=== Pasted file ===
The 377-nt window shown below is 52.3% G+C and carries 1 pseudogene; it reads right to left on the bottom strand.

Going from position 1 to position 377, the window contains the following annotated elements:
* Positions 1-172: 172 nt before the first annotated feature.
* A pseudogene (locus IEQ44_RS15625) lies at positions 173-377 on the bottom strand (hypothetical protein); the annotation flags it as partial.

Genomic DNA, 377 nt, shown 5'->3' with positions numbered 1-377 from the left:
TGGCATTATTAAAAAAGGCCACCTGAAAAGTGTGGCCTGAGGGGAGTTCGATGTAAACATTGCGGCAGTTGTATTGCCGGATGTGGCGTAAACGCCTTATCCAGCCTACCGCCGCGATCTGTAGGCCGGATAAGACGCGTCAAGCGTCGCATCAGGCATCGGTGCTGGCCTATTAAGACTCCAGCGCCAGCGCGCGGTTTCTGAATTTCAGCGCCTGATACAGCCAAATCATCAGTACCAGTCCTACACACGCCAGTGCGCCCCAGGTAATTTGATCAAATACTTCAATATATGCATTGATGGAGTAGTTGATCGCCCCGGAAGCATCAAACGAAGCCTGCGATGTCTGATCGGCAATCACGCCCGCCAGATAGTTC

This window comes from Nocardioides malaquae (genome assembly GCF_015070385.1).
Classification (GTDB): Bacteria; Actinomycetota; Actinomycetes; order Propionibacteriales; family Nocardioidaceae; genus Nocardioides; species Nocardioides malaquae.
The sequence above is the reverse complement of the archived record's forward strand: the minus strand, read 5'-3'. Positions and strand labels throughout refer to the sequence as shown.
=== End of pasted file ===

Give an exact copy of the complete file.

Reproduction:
The 377-nt window shown below is 52.3% G+C and carries 1 pseudogene; it reads right to left on the bottom strand.

Going from position 1 to position 377, the window contains the following annotated elements:
* Positions 1-172: 172 nt before the first annotated feature.
* A pseudogene (locus IEQ44_RS15625) lies at positions 173-377 on the bottom strand (hypothetical protein); the annotation flags it as partial.

Genomic DNA, 377 nt, shown 5'->3' with positions numbered 1-377 from the left:
TGGCATTATTAAAAAAGGCCACCTGAAAAGTGTGGCCTGAGGGGAGTTCGATGTAAACATTGCGGCAGTTGTATTGCCGGATGTGGCGTAAACGCCTTATCCAGCCTACCGCCGCGATCTGTAGGCCGGATAAGACGCGTCAAGCGTCGCATCAGGCATCGGTGCTGGCCTATTAAGACTCCAGCGCCAGCGCGCGGTTTCTGAATTTCAGCGCCTGATACAGCCAAATCATCAGTACCAGTCCTACACACGCCAGTGCGCCCCAGGTAATTTGATCAAATACTTCAATATATGCATTGATGGAGTAGTTGATCGCCCCGGAAGCATCAAACGAAGCCTGCGATGTCTGATCGGCAATCACGCCCGCCAGATAGTTC

This window comes from Nocardioides malaquae (genome assembly GCF_015070385.1).
Classification (GTDB): Bacteria; Actinomycetota; Actinomycetes; order Propionibacteriales; family Nocardioidaceae; genus Nocardioides; species Nocardioides malaquae.
The sequence above is the reverse complement of the archived record's forward strand: the minus strand, read 5'-3'. Positions and strand labels throughout refer to the sequence as shown.